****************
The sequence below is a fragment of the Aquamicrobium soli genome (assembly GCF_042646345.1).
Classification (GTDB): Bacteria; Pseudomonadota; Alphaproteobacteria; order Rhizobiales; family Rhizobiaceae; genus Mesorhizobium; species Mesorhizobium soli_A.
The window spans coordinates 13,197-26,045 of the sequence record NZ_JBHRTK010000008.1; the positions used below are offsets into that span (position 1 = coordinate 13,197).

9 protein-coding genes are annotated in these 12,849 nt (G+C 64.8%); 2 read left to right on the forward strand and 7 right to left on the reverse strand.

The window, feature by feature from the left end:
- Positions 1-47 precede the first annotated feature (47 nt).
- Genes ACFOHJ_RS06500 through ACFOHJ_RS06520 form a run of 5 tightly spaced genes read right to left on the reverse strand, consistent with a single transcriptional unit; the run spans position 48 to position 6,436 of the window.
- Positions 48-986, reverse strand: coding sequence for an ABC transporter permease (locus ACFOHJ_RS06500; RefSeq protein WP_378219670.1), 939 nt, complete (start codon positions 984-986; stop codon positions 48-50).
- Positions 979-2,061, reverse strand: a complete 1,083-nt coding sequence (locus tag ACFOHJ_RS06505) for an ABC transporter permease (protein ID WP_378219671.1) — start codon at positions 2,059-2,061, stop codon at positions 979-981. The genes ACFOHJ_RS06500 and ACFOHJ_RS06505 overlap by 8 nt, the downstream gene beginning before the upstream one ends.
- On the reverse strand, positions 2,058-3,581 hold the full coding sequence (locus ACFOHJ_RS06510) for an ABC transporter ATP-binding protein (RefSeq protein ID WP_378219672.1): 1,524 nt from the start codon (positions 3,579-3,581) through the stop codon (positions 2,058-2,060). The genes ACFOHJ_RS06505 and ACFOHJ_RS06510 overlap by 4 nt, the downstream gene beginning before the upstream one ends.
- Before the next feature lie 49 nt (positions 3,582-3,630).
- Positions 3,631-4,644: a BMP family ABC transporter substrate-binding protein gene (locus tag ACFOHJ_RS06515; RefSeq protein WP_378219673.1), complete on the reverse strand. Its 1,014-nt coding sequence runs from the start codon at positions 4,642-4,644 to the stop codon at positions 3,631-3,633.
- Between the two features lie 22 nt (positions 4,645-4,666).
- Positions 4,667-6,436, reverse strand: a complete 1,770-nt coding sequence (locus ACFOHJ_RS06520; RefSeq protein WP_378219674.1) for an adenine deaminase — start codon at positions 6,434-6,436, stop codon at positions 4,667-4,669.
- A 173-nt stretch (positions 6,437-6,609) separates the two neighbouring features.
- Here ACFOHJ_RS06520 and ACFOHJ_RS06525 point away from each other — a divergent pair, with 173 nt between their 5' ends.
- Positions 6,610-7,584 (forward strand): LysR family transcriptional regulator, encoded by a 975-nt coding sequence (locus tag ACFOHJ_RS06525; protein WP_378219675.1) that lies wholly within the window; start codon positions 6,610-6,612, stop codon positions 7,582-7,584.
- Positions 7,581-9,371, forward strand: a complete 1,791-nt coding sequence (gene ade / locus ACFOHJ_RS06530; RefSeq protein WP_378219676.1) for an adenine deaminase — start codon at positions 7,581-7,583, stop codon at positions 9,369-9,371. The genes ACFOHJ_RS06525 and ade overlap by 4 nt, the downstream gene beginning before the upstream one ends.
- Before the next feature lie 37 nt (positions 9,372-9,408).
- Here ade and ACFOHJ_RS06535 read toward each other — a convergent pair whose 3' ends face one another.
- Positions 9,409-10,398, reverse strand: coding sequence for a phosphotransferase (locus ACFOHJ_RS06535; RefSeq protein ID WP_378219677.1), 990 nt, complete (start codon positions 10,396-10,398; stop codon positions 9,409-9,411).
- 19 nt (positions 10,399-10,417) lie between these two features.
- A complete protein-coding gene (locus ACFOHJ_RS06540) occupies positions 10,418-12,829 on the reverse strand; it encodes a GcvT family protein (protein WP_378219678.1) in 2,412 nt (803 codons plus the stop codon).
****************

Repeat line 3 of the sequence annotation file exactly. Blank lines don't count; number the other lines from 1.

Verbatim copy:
The window spans coordinates 13,197-26,045 of the sequence record NZ_JBHRTK010000008.1; the positions used below are offsets into that span (position 1 = coordinate 13,197).